Somebody in Poland wants to prove that the Poles are not just the “puppets” of the U.S. president. There is the fact that Russia sent medical equipment to the United States to help fight the coronavirus epidemic, for which both President Donald Trump and the State Department thanked Moscow.* “This is a time to work together to overcome a common enemy that threatens the lives of all of us,”] State Department spokeswoman Morgan Ortagus said in a press release.
And then there is the interpretation of these facts. Noting that “Russia is sending the U.S. help and the Kremlin can use this as propaganda,” the Polish publication Gazeta recalls how the Americans sent milk powder to the Polish People’s Republic in 1986. In response, Jerzy Urban, press secretary for the Polish People’s Republic, announced that Warsaw would provide the homeless of New York with sleeping bags and blankets. The Polish Press Agency turned to Nina Jankowicz, an expert at the Wilson Center, for comment. In the interview with PAP, Jankowicz said that by accepting “humanitarian aid” from Russia, the White House had made a mistake and helped “the Kremlin to secure a big propaganda victory.” She also said that “the quality of the Russian medical equipment is dubious.” According to Jankowicz, “President Trump has repeatedly talked about his desire to improve relations with Russia. But this is not the best opportunity for that. This step is only beneficial for Putin’s propaganda machine.” She added that the leader in the White House “perhaps doesn’t value the usefulness of humanitarian aid as a foreign policy instrument because his administration is constantly reducing the foreign aid budget.”**
Naturally, Moscow’s actions have surprised the American public, given that, as The New York Times pointed out, it’s usually the U.S. that helps others, not the other way around. In doing so, the publication cited Kremlin spokesman Dmitry Peskov, who has said that “Moscow hopes that, when the time comes, the United States will also be able to provide Russia with medical support if necessary” and that “when offering assistance to U.S. colleagues, the president (Putin) assumes that when U.S. manufacturers of medical equipment and materials gain momentum, they will also be able to reciprocate if necessary.”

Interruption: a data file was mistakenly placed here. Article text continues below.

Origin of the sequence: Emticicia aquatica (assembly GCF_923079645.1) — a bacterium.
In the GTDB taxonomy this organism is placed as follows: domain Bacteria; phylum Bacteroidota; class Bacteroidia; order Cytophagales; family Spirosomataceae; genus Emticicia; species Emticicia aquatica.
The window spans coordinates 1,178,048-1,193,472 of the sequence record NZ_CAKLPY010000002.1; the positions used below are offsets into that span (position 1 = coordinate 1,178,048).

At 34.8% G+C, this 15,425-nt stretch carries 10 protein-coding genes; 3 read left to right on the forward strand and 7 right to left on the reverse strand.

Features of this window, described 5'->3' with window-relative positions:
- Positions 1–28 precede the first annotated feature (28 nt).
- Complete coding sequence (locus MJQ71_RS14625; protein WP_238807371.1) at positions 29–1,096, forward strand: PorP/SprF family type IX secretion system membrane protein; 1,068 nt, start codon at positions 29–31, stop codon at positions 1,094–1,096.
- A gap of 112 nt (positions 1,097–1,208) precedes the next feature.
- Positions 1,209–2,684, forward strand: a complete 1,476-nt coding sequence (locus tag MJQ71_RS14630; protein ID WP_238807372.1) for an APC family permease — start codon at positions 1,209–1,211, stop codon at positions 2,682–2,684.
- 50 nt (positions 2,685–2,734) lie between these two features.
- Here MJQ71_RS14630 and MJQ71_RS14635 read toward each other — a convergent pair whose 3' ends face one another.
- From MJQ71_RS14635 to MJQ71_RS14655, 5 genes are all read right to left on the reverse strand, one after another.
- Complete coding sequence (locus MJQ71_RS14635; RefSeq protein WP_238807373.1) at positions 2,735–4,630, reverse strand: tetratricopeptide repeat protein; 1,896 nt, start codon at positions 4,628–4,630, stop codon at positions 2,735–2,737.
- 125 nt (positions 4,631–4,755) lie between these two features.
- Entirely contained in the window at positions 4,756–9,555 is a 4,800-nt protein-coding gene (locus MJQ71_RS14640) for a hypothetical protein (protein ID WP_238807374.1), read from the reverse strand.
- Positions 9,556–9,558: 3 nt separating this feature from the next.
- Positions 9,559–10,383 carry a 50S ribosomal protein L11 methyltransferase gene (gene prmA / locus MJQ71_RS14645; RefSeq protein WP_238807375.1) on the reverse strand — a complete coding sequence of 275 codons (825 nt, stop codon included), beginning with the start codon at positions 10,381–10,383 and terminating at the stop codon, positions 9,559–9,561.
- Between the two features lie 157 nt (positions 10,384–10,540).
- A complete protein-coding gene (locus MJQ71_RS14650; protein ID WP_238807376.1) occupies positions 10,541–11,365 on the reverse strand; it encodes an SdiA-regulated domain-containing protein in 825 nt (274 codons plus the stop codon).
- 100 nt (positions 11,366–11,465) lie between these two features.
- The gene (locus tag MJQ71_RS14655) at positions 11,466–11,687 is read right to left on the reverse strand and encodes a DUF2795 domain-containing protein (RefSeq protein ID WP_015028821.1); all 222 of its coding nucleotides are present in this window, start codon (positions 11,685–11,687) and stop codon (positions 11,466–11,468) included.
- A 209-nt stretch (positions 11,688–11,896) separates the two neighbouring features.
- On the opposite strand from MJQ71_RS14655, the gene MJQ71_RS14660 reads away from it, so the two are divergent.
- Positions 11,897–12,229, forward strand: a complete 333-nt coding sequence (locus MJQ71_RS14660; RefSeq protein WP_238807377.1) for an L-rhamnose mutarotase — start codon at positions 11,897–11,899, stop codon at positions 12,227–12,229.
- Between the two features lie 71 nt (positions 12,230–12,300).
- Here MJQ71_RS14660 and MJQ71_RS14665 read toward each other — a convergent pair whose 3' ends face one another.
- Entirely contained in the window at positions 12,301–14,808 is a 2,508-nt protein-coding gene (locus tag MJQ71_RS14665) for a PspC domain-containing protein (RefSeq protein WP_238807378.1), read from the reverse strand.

In other words, Russia is not just prepared to help others, but is also agreeing to accept help from others. This clearly shows that Moscow’s actions are not motivated by “propaganda.” This is about establishing constructive cooperation. What do we have that we can share with the Americans in the face of a common enemy that disregards borders and political disagreements? But, as it turns out, there are some people who are prepared to cut off their nose to spite their face. It’s understandable that Trump’s opponents in his own country criticize him after he delivers campaign speeches. But what are those who are trying to discredit Trump in Poland trying to achieve?
The ruling Law and Justice Party in Poland is now being forced to act in today’s aggressive information environment. Media attacks have skyrocketed on party leader Jaroslaw Kaczynski, who is accused of having “dictatorial tendencies” as a result of his wish to proceed with the presidential election on the designated date of May 10. There are other complaints as well. People have started asking the government some unpleasant questions: Is it worth signing a contract for the purchase of American F-35 fighter jets in the current precarious situation? Wouldn’t it be better to spend the currency reserves on other things in Poland? In the given situation, it is better for Warsaw not to create additional “fronts” in the challenge against the Trump administration by calling the Law and Justice Party’s original stake in Washington into question. At the end of the day, we can’t rule out the possibility that Poland will need to turn to the Americans for help if it can no longer cope with the spread of the epidemic and its repercussions for the Polish economy. But those who, according to Roman Dmovski’s observation, hate Russia more than they love Poland, either don’t understand, or don’t want to understand this. Therefore, they are prepared to kick Moscow and Putin, even if it ricochets off Trump.
The pandemic is weakening the country and its people. In such times, even the opposition needs to show some responsibility and work together with the government to cement all the strengths of the community in aid of beating the disease. In Poland’s case, it is sometimes hard to understand not just the actions of Law and Justice’s critics, but those of the ruling party itself. What position is Law and Justice taking? Is it hoping to continue leading a virtual propaganda war having failed to realize just how much the political climate has changed, while world leaders establish a dialogue with each other? If so, then Poland is risking being left behind when others decide they don’t want to come to its assistance.
*Editor’s note: The World Health Organization declared the COVID-19 outbreak a pandemic on March 11.
**Editor’s note: Although accurately translated, these quoted remarks could not be independently verified.
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